It was “puzzling” that the chief executive of Public Health Wales (PHW) said she was “not familiar” with a now-abandoned target of 9,000 tests a day, First Minister Mark Drakeford has said.
Dr Tracey Cooper made the comments on Thursday.
“I agree that that is a puzzling answer,” Mr Drakeford said.
Welsh Tories questioned if PHW is “truly capable” of delivering the coronavirus testing programme.
The Welsh Government had aimed to test 9,000 people a day by the end of April. Capacity is currently pegged at 2,100, although PHW figures indicate that 1,096 tests were done on Friday.
Mr Drakeford told BBC One’s Politics Wales programme he had spoken “at length” with PHW’s chair about the need for it to give confidence that the advice it is giving is reliable.
Questioned by Plaid Cymru and the Conservatives on whether the Welsh Government’s target was based on advice from PHW, Dr Cooper told a Senedd committee repeatedly that she was not “familiar” with the 9,000 figure or trajectory.
The First Minister said he was sure the 9,000 target would have been based on advice from PHW.
On the BBC’s Politics Wales programme Mr Drakeford was asked three times whether he felt PHW is “up to the job”.
In his third answer he said: “They’ve been up to the job, they’ve done a very important job so far. We need to make sure that they are fit to go on doing that job into the future alongside others.”
He said: “If ministers provide a figure in Wales, it’s not a figure we are plucking out of thin air.
“When the health minister used that figure it will be because he had been advised that that was the figure at the time.”
Mr Drakeford added: “I talked last night at length with the chair of Public Health Wales, about the need for the board of Public Health Wales to be able to give us confidence that the advice we are getting is reliable.”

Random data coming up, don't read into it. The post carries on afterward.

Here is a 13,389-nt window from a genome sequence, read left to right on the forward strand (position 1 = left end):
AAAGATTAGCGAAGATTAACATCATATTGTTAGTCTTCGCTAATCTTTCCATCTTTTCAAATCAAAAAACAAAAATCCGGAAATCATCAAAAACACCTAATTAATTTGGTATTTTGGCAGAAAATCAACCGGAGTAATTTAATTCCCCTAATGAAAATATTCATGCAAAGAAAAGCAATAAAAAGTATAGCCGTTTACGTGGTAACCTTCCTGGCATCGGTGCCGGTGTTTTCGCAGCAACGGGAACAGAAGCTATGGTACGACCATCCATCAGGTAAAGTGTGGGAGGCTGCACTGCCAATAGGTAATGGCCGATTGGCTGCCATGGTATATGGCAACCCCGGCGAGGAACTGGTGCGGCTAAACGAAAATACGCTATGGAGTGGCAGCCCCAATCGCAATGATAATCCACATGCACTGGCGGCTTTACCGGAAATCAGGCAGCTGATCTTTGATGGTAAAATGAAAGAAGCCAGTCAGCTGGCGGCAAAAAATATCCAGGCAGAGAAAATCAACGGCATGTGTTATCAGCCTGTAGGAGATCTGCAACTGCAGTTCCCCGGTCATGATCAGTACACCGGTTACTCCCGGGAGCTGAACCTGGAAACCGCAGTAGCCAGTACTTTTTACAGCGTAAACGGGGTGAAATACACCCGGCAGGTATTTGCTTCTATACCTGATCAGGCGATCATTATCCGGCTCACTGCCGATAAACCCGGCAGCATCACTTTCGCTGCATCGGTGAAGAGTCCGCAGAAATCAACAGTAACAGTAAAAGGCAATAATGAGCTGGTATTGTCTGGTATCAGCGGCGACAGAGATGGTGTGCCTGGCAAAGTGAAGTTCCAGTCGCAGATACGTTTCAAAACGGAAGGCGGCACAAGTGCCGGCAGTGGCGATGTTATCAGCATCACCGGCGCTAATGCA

Welsh Conservative health spokeswoman Angela Burns said Dr Cooper’s evidence to the Senedd health committee was “deeply worrying”.
She told BBC Radio Wales’s Sunday Supplement programme: “My concern lies with Public Health Wales, because she (Dr Cooper) was very very clear that she didn’t know about the 9,000 target.
“And, to be frank, you had to be under a rock to not know that by the end of April, we were aiming for a 9,000 target.”
Asked if there was a question over whether Public Health Wales is “up to the job”, Angela Burns said: “There is indeed because it’s not just about the tests.”
She said it seemed an organisation “with very little teeth that has no real strategic oversight over the data, over the interpretation of the data, the analysis we can get out of it”.
A Public Health Wales spokesperson said: “The Welsh Government has indicated that an additional 4,000 tests were not a target for testing in Wales, but reflected UK arrangements at the time.
“Public Health Wales is working closely with the Welsh Government, including advising them on testing capacity, but the government will also conduct their own analysis.
“We have now undertaken estimates on the required testing capacity for the next phase of the Coronavirus incident, and this information is included in the Recovery Plan submitted to the Welsh Government for consideration.”